Upper North Island fire crews were getting called out an average of once every nine minutes to help fix the mess from toppled trees as wild weather struck on Wednesday night.
MetService issued heavy rain warnings for Northland, Coromandel Peninsula and Great Barrier Island for Wednesday and Thursday.
MetService Forecaster Sonja Farmer said 51mm of rain fell in Kerikeri in four hours. That’s about one-quarter of the total average rainfall the area gets in all of July.
At one northern Bay of Islands location, 23mm fell in just one hour. And to the southwest, Kaikohe received a 30mm dumping between roughly 3pm and 7pm.
Craig Dally of Fire and Emergency NZ (FENZ)said firefighters were called out 16 times from 6.30 to 8.40pm to weather-related events, all involving trees down.
Dally, the FENZ Northern Communications shift manager, said a car hit a fallen tree on Mangakahia Rd in Kaikohe, Northland, just before 6.30pm.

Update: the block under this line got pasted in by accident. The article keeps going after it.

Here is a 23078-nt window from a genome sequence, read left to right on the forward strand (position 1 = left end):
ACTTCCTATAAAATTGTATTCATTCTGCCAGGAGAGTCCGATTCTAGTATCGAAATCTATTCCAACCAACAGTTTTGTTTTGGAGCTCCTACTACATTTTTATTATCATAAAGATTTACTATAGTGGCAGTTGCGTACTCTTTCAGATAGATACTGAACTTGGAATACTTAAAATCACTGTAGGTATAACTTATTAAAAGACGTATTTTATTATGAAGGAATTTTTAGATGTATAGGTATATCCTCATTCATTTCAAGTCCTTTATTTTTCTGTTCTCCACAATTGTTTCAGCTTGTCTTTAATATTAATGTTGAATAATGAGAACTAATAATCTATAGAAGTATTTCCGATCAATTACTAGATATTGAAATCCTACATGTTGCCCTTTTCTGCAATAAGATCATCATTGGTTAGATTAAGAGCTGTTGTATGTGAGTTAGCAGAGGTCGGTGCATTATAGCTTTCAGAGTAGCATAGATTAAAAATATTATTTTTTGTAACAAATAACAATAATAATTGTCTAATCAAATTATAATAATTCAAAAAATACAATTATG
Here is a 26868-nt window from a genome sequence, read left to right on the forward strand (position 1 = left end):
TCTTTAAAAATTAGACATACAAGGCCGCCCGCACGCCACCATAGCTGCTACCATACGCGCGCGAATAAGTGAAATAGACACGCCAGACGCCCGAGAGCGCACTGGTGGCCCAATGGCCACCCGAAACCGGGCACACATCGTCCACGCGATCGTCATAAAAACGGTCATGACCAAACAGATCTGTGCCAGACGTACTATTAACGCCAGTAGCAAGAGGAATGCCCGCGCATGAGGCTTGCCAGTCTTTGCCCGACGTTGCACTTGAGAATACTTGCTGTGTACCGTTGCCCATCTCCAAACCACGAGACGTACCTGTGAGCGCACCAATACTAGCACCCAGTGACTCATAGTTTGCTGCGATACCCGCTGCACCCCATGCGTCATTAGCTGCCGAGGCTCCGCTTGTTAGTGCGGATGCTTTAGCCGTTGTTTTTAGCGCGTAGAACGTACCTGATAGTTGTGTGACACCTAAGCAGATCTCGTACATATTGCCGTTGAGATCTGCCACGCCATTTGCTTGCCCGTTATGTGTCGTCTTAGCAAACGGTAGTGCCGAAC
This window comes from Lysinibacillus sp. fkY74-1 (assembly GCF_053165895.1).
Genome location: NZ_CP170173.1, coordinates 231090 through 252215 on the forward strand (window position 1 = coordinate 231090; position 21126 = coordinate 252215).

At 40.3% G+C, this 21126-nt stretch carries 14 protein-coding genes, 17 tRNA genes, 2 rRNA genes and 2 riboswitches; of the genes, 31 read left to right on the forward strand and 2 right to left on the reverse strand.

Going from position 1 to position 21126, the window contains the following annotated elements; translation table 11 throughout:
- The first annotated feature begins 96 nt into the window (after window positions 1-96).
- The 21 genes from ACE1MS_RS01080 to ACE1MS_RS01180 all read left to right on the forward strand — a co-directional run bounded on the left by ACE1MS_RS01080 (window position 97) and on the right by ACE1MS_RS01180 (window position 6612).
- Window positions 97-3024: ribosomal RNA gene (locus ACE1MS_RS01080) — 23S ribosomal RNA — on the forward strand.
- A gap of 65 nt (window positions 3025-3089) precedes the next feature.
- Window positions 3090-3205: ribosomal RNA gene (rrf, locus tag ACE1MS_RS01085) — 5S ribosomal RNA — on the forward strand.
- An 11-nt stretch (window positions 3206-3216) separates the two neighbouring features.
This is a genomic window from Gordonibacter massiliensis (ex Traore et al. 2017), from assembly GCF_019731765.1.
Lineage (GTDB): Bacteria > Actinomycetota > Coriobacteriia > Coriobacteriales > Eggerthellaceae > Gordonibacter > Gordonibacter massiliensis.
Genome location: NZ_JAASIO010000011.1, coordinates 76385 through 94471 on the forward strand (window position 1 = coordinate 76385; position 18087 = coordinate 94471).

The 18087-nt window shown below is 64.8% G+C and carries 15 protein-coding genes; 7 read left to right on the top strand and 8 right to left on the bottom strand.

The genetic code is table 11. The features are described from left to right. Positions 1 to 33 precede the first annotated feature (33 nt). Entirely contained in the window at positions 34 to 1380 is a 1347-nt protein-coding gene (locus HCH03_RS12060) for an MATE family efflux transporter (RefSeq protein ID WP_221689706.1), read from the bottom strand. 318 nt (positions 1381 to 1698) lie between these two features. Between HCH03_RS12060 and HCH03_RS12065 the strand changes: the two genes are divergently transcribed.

A toppled tree was also reported on Inland Rd in Helensville, west Auckland about the same time.
Farmer said 128kmh winds were recorded at Tutukaka Harbour, northeast of Whangārei.
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Lines company Vector said it had crews on standby as strong winds were expected to lash Auckland on Wednesday night and into Thursday morning.
MetService meteorologist Lewis Ferris said heavy rain would drift south on Thursday and Friday.
“Northland and Coromandel Peninsula are the two warning areas but there’re regions under watch stretching into northern Gisborne,” Ferris said.
The Bay of Plenty and Kaimai Ranges were also expected to take a hit from heavy rain and gale force easterly winds on late Wednesday, and even until Friday morning.
WeatherWatch said a major low pressure system in the Tasman Sea was drifting towards northern New Zealand and would take a while to lose power.
“A burst of heavy rain and gales are expected tonight and into Thursday for some regions,” WeatherWatch forecasters added.
In the Coromandel Peninsula, locals could expect heavy rain from Wednesday evening and gale-force easterlies possibly reaching 100km/h.
Thames-Coromandel District Council civil controller Garry Towler said catchments were still saturated from the storm two weeks ago.
He said surface flooding, slips, road closures and possible power outages were expected in days ahead.